HARRISBURG – The state Senate voted 39-11 to send Gov. Tom Wolf a bill that would allow school districts to determine how many spectators can attend scholastic sporting events and other extracurricular activities.
The measure passed the state House last week with bipartisan support.
As the measure was moving in the House, the Department of Health rewrote its guidance to schools to allow spectators at high school sporting events but said those gatherings must comply with the state’s crowd size limits of 25 people indoors and 250 outdoors.
Advocates for the legislation, House Bill 2787, say the Wolf Administration’s move isn’t good enough because of those crowd size limitations.
“There is no basis to these arbitrary numbers” limiting crowd sizes, said state Sen. Wayne Langerholc, R-Cambria County, chairman of the Senate education committee.
Lyndsay Kensinger, a spokeswoman for Wolf said last week that the governor opposes the legislation, calling it unnecessary in light of the state’s move to allow spectators at high school sporting events.
Democrats argued that school officials have the authority to offer sports and that on other issues, Republicans have resisted efforts to give local officials more authority on other issues like gun control.
State Sen. Lawrence Farnese, D-Philadelphia, said that the next time the Legislature debates gun control, “remember these arguments.”
State Sen. Anthony Williams, D-Philadelphia, said that bill isn’t needed because school districts that want to offer sports have already begun to do so and the state hasn’t intervened. The legislation is just the latest in a series of efforts by lawmakers to limit Wolf’s authority.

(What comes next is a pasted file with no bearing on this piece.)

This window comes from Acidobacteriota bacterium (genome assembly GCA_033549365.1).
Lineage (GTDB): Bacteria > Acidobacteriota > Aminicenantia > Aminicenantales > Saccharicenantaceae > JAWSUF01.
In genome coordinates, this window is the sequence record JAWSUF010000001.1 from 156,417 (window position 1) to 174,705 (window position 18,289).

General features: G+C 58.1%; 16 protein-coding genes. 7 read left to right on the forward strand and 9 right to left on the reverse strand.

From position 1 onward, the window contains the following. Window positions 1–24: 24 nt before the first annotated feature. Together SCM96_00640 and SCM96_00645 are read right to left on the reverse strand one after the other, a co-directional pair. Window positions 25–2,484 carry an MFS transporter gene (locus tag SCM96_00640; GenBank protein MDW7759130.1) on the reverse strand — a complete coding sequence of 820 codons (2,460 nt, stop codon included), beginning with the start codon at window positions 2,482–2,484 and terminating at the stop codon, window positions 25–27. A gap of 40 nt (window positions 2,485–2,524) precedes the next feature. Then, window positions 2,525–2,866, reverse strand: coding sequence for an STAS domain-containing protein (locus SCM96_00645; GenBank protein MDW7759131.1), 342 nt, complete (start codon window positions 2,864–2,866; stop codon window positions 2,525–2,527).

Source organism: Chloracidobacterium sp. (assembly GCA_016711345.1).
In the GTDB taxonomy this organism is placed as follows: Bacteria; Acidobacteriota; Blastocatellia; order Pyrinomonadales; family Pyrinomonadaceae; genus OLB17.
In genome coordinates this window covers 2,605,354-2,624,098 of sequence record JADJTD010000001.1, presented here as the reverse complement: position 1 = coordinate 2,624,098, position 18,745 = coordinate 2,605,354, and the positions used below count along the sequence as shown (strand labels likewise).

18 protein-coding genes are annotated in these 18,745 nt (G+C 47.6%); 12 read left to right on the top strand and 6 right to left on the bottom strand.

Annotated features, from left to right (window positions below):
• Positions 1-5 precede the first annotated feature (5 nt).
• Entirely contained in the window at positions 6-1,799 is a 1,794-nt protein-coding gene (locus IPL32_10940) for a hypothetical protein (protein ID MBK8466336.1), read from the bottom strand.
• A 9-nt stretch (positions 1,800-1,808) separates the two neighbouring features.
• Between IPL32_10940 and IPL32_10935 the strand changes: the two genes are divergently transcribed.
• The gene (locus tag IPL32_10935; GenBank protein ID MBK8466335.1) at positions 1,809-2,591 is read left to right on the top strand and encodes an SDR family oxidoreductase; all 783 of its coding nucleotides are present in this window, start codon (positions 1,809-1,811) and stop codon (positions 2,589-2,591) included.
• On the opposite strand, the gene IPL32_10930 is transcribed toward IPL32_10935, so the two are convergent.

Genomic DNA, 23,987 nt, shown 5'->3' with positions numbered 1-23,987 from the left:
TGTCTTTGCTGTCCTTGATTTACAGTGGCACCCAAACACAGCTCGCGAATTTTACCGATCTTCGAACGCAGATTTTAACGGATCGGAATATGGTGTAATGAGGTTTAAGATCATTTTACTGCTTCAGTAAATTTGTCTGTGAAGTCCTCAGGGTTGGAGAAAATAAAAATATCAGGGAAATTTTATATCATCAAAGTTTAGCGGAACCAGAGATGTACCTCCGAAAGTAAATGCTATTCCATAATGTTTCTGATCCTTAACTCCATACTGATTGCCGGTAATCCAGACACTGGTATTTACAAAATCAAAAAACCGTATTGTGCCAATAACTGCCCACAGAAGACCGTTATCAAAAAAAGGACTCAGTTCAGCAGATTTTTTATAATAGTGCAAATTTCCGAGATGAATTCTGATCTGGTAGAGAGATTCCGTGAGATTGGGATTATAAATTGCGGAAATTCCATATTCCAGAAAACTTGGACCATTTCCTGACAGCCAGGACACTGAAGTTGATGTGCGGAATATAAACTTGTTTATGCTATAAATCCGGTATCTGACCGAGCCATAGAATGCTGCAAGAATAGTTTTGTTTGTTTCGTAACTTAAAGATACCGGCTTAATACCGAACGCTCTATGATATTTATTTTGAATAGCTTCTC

“It’s about wresting control from the governor,” Williams said.
State Sen. Mario Scavello, R-Monroe County, said that the state’s made exceptions, including allowing large car shows and allowing people to participate in large protests.
The state has allowed school districts to determine whether to open for in-person instruction or whether they should offer remote instruction or whether they should take a hybrid approach. If school districts are given the authority to determine how to operate for academics, they should be allowed to determine whether and how to offer athletics and extracurricular activities.
Scavello said he’d considered trying to add an amendment that would have required that, at a minimum, parents be allowed to attend sporting events. He decided against changing the legislation because he thinks school districts will make the proper decisions on their own, Scavello said.
State Sen. Jake Corman, R-Centre County, said that school districts can offer sports but without the legislation, there’s no guarantee that the administration won’t reverse course.
“The problem is what the governor giveth, the governor can taketh away,” Corman said.
He added that since there are many school districts with large football stadiums, the school districts can safely accommodate larger crowds than permitted by the state’s 250 crowd size limit.